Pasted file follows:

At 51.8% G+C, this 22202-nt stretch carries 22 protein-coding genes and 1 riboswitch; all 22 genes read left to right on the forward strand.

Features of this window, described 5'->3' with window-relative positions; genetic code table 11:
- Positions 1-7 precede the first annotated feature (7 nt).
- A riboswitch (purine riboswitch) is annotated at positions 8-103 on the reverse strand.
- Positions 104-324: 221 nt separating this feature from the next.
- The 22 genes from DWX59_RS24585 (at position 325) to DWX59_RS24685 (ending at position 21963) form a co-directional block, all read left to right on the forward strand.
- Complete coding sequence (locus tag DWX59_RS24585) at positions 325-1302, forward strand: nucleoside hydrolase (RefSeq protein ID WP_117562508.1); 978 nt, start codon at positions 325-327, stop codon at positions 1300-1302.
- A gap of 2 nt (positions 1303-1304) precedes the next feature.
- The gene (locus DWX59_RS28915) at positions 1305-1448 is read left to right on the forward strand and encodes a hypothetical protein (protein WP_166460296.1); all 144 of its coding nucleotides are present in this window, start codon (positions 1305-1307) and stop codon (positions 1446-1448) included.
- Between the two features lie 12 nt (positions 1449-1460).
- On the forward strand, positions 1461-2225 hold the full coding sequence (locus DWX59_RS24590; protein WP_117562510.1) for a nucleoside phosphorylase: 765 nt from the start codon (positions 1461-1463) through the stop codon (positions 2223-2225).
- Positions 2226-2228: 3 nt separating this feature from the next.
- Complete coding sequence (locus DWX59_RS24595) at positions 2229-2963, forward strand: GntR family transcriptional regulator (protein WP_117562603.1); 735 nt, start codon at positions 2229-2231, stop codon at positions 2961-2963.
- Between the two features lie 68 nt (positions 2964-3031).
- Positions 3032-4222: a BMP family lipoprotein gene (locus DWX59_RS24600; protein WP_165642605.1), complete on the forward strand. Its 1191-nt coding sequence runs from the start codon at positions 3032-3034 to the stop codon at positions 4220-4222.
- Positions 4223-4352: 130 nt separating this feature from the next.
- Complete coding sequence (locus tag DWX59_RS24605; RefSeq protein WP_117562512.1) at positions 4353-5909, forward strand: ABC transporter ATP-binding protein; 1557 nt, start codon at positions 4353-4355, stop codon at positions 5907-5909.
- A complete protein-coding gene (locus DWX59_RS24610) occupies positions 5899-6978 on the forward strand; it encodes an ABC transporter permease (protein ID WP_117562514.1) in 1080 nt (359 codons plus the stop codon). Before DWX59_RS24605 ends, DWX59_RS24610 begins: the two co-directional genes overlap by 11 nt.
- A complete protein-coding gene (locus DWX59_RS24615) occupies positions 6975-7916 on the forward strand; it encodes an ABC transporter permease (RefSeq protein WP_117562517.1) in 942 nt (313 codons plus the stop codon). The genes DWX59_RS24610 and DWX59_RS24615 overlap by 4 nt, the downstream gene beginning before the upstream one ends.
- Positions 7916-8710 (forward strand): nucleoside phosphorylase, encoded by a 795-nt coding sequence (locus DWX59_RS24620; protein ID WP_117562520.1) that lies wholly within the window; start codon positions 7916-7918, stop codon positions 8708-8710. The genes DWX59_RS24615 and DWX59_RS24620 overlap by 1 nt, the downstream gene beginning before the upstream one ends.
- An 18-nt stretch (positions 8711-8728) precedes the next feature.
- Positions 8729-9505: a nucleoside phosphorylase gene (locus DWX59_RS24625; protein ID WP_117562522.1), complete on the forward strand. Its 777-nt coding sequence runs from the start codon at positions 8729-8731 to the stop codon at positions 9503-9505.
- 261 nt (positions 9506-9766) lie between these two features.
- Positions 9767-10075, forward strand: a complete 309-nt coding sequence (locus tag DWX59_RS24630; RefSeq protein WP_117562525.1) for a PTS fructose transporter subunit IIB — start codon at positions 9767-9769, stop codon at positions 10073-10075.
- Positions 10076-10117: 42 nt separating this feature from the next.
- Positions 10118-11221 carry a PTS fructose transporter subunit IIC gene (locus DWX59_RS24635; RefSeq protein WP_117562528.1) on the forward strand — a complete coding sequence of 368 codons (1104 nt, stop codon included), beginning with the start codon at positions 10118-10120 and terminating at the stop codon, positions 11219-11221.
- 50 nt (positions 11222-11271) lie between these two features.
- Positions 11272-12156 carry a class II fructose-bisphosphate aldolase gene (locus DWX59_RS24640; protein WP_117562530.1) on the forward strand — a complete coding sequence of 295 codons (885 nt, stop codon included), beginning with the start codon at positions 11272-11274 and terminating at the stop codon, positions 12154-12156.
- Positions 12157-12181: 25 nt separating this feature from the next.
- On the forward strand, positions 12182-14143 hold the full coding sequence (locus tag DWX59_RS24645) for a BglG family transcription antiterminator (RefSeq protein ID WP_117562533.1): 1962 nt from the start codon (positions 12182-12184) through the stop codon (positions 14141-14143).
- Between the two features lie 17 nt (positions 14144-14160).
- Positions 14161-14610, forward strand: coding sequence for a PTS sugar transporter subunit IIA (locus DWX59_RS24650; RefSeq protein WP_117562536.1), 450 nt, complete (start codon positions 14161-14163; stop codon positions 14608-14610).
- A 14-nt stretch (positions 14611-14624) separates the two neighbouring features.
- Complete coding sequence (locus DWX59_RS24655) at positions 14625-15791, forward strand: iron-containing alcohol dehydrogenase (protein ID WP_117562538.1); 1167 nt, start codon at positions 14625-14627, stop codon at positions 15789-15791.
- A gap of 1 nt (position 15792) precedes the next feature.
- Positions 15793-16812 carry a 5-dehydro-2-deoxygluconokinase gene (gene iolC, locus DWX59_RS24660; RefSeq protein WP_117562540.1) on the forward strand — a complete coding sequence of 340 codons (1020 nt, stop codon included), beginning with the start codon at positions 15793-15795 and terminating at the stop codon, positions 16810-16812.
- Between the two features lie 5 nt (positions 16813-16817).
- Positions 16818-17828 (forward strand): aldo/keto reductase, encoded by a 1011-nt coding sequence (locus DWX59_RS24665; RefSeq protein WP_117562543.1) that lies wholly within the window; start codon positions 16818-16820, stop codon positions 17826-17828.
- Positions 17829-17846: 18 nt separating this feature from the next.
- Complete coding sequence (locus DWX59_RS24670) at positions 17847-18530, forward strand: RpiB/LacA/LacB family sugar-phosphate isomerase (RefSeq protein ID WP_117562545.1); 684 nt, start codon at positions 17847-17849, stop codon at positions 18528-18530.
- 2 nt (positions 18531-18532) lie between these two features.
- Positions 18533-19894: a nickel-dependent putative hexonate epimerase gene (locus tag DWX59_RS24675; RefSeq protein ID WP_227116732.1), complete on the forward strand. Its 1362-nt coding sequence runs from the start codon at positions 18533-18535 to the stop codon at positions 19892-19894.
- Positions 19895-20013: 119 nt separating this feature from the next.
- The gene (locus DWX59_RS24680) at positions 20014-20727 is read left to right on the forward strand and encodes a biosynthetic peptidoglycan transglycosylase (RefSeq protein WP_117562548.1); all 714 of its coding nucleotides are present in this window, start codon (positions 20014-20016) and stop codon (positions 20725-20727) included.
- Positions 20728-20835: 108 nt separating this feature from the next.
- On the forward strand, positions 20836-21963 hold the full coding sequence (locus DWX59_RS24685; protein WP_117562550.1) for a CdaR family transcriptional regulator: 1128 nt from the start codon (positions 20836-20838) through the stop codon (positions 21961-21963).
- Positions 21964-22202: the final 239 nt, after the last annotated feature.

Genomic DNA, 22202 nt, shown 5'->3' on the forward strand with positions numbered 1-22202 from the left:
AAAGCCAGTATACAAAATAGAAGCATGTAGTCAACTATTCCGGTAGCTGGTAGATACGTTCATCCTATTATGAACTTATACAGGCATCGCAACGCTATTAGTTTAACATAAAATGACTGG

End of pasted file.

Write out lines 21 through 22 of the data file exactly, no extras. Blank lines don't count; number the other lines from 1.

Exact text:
- An 18-nt stretch (positions 8711-8728) precedes the next feature.
- Positions 8729-9505: a nucleoside phosphorylase gene (locus DWX59_RS24625; protein ID WP_117562522.1), complete on the forward strand. Its 777-nt coding sequence runs from the start codon at positions 8729-8731 to the stop codon at positions 9503-9505.